Great are the Works of the LORD
Psalm 111; Mark 1:21-28 and When I Am Among the Trees by Mary Oliver
Sunday January 31st, 2021
Welcome to this Fourth Sunday after the Epiphany! It is hard to believe that we are already at the end of January 2021!
Thank you for joining us today and may this time in our gathering be a time where you are able to hear whatever it is that you might need today. I invite you to take just a few moments to be present in more than just our bodies, let our minds and spirits arrive as well, coming to a place of openness. As you are so moved, I invite you to join me in a spirit of prayer and centering from Psalm 19.
God, may the words of my mouth and the meditations of all our hearts, be acceptable in your sight, O Lord, our rock and our redeemer. Amen.
Great are the works of the Lord! That’s what we hear from the Psalmist today. And many scholars understand this fifth book of Psalms or chapters 107-150 to be about being uprooted, separated and aching to go home. As Thomas D. Parker writes, these are a “reflection of the experiences of the Jewish people in their long exile in Babylon and their joy at the prospective return.”
The joy part is what struck me this week. In years of hardship and unknowns as myriad as the stars, the Psalm begins like this, Praise the Lord! Great are the works of the Lord! You might remember that Praise the Lord is a translation of the Hebrew superscription, Hallelu yah. Even before they are home, they are singing Hallelujah, praise God, Great are the works of the Lord!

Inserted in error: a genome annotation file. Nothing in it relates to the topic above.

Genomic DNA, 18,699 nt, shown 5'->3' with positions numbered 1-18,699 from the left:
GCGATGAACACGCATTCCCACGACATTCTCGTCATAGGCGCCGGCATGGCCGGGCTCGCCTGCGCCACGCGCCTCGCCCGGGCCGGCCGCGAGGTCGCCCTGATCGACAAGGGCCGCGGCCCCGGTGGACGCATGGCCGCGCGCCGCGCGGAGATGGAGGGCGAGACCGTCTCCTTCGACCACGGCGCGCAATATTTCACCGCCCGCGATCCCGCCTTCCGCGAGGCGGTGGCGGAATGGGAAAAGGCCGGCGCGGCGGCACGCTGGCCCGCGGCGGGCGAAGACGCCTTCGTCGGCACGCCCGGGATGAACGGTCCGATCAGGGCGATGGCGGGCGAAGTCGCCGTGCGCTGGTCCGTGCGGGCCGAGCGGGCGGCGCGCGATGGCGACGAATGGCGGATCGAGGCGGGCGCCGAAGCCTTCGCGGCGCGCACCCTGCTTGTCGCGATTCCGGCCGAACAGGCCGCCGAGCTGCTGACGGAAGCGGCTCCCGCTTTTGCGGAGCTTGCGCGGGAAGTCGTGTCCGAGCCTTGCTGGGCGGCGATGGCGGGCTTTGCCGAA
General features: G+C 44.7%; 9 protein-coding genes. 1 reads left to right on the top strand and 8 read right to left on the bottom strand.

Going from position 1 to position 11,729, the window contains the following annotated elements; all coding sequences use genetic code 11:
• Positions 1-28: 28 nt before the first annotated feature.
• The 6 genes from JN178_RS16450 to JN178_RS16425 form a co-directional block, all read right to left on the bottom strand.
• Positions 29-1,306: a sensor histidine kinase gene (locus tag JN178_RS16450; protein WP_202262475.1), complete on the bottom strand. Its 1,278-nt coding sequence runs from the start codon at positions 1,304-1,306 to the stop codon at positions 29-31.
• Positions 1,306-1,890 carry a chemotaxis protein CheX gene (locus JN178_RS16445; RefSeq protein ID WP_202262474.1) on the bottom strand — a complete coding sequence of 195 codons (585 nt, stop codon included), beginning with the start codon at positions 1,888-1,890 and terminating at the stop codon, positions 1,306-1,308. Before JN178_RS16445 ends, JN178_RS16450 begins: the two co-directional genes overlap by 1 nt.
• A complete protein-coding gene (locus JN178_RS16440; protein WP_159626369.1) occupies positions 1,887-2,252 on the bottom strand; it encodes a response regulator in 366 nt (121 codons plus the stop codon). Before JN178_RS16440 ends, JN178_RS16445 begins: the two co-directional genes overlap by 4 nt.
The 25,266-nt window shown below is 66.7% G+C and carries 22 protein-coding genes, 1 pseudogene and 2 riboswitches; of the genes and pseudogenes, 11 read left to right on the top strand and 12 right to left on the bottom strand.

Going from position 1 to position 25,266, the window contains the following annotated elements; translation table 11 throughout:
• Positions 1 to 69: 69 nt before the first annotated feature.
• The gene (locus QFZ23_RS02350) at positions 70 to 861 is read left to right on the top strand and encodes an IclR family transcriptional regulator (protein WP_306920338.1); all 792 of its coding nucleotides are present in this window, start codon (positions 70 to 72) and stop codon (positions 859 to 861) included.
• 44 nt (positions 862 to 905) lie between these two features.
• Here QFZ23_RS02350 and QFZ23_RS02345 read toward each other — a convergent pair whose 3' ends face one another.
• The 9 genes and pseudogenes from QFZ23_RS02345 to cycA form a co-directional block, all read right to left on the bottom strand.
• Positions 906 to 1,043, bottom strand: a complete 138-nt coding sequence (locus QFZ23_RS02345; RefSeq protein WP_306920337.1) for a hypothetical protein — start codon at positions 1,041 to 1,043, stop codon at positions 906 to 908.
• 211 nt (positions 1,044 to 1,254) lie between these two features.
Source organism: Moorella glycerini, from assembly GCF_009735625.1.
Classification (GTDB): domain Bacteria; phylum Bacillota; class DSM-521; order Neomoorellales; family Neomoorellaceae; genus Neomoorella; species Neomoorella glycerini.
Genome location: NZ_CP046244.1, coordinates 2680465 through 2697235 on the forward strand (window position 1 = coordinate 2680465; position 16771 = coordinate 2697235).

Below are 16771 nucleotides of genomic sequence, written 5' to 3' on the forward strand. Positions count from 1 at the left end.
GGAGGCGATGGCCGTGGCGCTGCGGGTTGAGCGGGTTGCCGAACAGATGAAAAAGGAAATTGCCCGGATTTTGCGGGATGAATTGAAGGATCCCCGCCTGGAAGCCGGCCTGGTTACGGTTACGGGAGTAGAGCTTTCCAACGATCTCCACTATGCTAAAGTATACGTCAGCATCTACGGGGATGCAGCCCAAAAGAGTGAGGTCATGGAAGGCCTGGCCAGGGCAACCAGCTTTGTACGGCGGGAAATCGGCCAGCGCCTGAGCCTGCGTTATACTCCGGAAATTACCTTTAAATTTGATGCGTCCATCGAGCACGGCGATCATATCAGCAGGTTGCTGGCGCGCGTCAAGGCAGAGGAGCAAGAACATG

These joyful, thankful words are shared not when all is well, not when the path is clear, not when the way ahead seems easy, rather these are words from exile.
Hallelujah, praise God, Great are the works of the Lord!
So I have found myself wondering if it could it be that our experience of exile is changed when the first words out of our mouth are praise and thanks, when our default position is noticing all that is great? I mean this in a practical sense. What if this text is pointing us to a spiritual practice that will allow us to endure with joy? In other words, what if having an orientation toward what is good, toward what is wondrous and exquisite changes everything for how we experience each day? Some call this kind of posture revering God, but it isn’t about believing, it is being in awe of all the somethings Greater, of all that is beautiful, of all that makes our lives brighter.
Maybe the idea is that living this way is choosing a sort of expansiveness, opting for a framework where the first inclination is finding gratitude for and joy in, what is, making it a discipline almost to do things like stopping to marvel at the new blossom, being quiet long enough to hear the owl, going slow enough to see beauty and to wave at the baby, to find the magic in the ordinary every day.